On the evening of April 8th 2015 at Secession Vienna, the book IMAGINATION/IDEA - The Beginning of Hungarian Conceptual Art. The László Beke Collection, 1971 was presented. László Beke is widely recognized as a key figure in conceptual art in Hungary and internationally. In 1970-1 he sent out an invitation to all his artist friends to send him a documentation of work on an A4 sheet. The incoming work he collected in a book. Due to the vicissitudes of the Communist Hungarian regime in the early 1970s this „collection“ could only be viewed privately, in his home, or at exhibitions abroad. This collection, after it was published as a facsimilie book in Hungarian in 2008, IMAGINATION/IDEA has now been made available in English in a book produced by Tranzit Hungary.
In 1979 the Vienna-based Canadian artist Robert Adrian started using the I.P. Sharp telecommunicatiins network for art purposes. Access to this network had been organized by Bill Bartlett in the context of an event called Interplay. Bartlett had gained access to the network of the company I.P. Sharp Associates for the first time in 1978 through the Toronto based artist Norman White (cf. Shanken 2003. p. 61). In 1980 Bartlett organized he Artist's Use of Telecommunication conference at SF MOMA.
„The sleeping beauty of mesh has been kissed into life by the community,“ explains Elektra in her book. The community has made it possible to have decentral wireless networks which connect small local cells, automatically connected by intelligent software (Aichele 2007 p. 15)
In this chapter, a closer look at developments around mesh networks is taken, based on a study trip to Barcelona, supplemented by further research. This chapter also asks the difficult question, how the mystifications of technology might be overcome. Are better mesh routing protocols really the answer to all problems?
This chapter throws a closer look at the different models used economically by Freifunk and Guifi. In particular, it investigates in which ways the fact that Guifi has a mixed political economy contributed to its growth. This sub-chapter also investigates the terms in which network freedom is defined and with which other ideas and measures it is connected.
The previous chapter has delved into some of the bigger implications of free networks in relation to the overal historic development, the emergence of network society and its regulatory crisis. This sub-chapter engages more closely with the various free network initiatives and asks the question, what makes a network sustainable, or successful, or not. The upgraded chapter contemplates over the reasons for the success of Guifi and Freifunk.With more interview excerpts from Ramon Roca who explains his vision of the network commons.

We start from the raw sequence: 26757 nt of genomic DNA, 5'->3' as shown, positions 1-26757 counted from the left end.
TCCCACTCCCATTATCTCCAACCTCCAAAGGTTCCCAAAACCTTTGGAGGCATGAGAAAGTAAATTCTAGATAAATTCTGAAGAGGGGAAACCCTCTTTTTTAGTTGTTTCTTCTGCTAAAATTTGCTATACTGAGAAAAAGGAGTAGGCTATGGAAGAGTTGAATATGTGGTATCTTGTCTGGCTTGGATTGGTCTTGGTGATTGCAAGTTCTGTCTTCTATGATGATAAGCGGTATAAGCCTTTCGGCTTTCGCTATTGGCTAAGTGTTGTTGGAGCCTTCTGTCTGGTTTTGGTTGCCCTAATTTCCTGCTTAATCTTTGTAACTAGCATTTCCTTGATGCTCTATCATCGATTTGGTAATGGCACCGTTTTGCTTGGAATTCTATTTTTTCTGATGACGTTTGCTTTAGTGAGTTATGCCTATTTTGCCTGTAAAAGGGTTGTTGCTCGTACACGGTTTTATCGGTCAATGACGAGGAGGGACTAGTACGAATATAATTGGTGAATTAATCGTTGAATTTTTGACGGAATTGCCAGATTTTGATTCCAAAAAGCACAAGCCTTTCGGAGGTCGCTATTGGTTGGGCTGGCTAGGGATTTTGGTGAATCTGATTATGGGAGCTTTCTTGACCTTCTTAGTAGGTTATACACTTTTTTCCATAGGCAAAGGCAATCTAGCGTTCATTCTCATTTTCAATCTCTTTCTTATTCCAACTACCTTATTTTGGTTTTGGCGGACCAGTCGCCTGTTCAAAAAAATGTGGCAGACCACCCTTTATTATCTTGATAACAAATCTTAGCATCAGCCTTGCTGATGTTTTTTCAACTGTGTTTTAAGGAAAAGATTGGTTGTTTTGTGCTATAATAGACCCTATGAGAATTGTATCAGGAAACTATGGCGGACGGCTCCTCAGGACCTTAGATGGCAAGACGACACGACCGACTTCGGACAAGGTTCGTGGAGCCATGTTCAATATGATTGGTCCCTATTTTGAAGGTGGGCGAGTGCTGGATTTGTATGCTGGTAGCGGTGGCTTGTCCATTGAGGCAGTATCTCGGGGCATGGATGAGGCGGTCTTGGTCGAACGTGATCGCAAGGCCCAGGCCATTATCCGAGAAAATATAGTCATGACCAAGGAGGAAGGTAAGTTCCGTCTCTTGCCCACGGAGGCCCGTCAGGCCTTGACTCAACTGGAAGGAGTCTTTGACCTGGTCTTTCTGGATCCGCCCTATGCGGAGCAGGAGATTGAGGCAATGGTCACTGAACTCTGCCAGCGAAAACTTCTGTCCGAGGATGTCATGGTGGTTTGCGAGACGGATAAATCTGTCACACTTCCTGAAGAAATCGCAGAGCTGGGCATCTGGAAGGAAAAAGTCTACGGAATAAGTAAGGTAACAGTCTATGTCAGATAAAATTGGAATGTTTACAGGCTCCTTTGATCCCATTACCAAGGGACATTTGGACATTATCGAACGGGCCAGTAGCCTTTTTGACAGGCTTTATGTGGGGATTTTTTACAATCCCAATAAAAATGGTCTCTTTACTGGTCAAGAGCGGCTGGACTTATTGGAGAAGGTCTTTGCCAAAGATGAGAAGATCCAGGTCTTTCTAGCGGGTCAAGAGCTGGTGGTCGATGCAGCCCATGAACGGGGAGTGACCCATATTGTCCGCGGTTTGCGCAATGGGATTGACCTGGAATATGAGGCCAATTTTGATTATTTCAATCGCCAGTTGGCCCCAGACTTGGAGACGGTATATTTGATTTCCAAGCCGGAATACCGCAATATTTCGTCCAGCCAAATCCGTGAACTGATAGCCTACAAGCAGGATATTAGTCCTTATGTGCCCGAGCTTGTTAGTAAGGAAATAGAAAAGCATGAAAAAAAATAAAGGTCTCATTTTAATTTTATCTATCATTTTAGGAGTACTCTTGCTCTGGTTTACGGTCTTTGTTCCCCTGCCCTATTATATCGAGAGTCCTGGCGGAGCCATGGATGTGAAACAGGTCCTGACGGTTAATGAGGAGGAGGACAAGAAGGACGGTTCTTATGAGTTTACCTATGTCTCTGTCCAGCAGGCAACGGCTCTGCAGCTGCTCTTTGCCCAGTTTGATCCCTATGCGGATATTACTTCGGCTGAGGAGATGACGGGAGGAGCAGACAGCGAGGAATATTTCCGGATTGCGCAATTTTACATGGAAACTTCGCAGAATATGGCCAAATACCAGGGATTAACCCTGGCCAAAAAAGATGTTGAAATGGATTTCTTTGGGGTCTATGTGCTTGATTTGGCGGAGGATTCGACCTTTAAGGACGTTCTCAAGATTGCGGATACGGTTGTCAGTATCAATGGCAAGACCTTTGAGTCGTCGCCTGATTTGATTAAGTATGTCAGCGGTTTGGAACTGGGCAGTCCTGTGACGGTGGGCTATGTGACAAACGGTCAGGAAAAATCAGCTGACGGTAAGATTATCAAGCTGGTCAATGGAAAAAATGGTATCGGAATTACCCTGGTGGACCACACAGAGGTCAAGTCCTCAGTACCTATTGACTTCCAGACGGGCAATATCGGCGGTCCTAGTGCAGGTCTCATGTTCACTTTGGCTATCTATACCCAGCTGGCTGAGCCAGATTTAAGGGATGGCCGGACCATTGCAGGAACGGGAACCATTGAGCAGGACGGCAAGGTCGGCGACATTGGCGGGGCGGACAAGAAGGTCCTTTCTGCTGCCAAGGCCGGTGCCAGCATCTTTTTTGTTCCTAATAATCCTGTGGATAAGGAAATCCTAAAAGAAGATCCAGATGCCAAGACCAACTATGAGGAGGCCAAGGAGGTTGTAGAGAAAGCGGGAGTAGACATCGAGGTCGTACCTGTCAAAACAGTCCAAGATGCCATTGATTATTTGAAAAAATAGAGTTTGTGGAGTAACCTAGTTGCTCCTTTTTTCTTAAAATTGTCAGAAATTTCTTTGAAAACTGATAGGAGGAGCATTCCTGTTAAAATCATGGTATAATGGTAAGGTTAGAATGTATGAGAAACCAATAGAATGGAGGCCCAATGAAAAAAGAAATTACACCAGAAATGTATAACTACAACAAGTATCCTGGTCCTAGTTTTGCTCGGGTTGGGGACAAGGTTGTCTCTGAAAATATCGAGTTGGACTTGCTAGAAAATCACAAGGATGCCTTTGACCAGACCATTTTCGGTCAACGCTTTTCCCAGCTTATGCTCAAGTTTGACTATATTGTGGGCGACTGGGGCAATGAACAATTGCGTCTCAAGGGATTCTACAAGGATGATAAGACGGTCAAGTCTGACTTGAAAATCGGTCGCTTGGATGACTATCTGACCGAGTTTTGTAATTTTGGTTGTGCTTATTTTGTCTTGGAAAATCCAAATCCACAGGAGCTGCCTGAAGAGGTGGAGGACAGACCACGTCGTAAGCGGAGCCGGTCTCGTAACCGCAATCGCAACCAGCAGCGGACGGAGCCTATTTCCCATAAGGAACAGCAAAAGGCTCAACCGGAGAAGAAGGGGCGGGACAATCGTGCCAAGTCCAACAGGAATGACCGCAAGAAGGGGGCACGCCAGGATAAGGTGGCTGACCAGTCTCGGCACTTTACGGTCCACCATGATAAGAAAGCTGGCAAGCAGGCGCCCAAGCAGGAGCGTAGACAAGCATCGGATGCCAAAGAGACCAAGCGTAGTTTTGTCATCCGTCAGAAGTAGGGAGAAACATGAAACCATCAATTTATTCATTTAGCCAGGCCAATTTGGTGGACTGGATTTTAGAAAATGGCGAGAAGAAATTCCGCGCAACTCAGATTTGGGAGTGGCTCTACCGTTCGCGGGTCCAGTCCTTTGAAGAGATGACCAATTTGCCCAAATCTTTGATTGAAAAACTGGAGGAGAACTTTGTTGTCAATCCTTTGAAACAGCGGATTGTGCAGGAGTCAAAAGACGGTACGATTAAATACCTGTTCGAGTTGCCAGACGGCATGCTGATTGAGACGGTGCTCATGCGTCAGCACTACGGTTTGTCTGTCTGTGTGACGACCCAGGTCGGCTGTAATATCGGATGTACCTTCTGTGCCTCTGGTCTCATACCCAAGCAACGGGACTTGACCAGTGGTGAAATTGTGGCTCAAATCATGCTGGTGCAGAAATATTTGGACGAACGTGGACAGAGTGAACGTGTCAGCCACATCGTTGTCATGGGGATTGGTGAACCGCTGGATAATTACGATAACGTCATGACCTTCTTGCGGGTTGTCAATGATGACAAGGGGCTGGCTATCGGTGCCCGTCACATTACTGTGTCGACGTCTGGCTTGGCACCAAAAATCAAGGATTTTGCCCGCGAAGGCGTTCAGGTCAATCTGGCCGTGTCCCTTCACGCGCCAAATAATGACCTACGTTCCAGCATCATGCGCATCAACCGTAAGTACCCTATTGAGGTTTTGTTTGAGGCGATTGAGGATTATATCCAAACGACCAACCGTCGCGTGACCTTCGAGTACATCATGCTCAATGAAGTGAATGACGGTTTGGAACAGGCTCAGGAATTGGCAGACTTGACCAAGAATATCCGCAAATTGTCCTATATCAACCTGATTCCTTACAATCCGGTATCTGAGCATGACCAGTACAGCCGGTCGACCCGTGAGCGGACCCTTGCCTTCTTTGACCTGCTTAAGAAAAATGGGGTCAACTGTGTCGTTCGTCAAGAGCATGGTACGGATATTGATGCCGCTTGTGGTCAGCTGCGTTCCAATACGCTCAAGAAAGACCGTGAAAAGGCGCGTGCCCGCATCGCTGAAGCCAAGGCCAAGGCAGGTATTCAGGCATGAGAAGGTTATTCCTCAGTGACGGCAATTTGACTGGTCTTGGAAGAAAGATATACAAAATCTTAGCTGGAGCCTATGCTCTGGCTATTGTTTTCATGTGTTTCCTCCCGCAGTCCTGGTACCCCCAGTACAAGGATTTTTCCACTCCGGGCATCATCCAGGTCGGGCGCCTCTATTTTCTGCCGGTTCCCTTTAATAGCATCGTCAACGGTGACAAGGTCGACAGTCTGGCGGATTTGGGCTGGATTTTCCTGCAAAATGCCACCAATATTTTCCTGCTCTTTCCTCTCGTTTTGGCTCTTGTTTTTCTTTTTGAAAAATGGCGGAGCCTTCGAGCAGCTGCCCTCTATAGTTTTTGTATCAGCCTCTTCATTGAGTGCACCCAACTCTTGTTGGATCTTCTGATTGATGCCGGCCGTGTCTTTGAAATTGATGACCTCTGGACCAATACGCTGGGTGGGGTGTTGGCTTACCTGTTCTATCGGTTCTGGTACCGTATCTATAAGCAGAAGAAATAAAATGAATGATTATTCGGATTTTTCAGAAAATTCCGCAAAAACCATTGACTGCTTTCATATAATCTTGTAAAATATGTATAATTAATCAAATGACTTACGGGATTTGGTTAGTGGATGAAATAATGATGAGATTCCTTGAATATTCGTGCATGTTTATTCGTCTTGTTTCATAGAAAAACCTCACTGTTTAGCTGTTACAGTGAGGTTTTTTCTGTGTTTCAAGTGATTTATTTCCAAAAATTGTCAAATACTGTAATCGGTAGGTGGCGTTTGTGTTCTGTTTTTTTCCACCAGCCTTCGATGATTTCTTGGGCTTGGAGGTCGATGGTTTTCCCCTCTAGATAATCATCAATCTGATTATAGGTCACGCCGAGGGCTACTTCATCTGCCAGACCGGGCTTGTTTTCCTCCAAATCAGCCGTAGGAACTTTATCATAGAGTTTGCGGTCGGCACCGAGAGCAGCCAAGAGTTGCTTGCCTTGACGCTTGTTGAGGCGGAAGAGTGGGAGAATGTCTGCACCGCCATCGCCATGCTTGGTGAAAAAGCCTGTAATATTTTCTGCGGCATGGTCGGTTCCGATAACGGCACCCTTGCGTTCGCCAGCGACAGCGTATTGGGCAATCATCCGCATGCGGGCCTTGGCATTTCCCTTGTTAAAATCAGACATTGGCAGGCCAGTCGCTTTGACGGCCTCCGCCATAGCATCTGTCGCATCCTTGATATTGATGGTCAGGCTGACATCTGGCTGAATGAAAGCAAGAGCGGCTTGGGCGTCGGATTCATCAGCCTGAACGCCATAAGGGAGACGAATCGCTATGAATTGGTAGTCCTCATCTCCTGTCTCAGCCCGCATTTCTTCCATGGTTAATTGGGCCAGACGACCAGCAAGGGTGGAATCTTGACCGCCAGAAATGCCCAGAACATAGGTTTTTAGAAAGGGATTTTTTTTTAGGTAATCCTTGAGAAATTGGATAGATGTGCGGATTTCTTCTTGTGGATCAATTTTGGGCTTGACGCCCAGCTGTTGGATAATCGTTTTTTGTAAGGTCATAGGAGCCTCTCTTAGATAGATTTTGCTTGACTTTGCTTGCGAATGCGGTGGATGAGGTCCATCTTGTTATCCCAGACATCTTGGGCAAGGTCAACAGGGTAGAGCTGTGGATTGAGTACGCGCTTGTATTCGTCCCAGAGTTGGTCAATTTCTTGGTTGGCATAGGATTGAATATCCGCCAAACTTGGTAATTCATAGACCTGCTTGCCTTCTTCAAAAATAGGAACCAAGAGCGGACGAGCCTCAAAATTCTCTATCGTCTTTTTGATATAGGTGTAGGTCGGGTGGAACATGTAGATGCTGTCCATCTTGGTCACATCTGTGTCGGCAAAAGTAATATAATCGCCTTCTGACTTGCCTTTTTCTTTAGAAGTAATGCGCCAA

In Vienna, slowly the – still relatively new - director of Kunsthalle is showing his profile. After many years under the populist autocrat Matt, Nicolas Schaffhausen brings some well needed profundity to Kunsthalle. This latest exhibition, The Future of Memory, while well conceived, exposes also the dilemmas of hegemonic neo-conceptualism, which I call the contemporary.
recently I had the opportunity to visit Cuba as a tourist. I would like to use this opportunity to send you a letter. I really do not want to be seen lecturing two great leaders such as you, by offering my unasked advice, but my suggestions are simple and constructive as you will see, so please take the time to read this letter.
We are only just beginning, is the message I have picked up from the two biggest communities in Europe, from Guifi.net and from Freifunk. Since the publication of the first chapter and this one, Guifi.net has grown from app. 25.000 to 26.500 nodes. Similarly, the political implications of the free network movement have become more easily visible today. As Jürgen Neumann and Monic Meisel report, Freifunk has „unfortunately“ benefited massively from the Snowden allegations. Since it has become known how massive the surveillance machinery is, self-managed networks suddenly make much more sense again. While many things have been coming together to make Freifunk possible, one thing was less in their favor, the German legal climate. Freifunk finds itself at the center of a prolonged battle about Störerhaftung
The social technologies of the wireless community network are technologies specifically developed to support social goals, such as community networking. Typically, new technologes are developed by large firms or the state. The achievements of wireless community networks demonstrate that there is an alternative, community based innovations. This chapter presents the genealogy of some of the key technologies needed for wireless community networking and discusses their social content.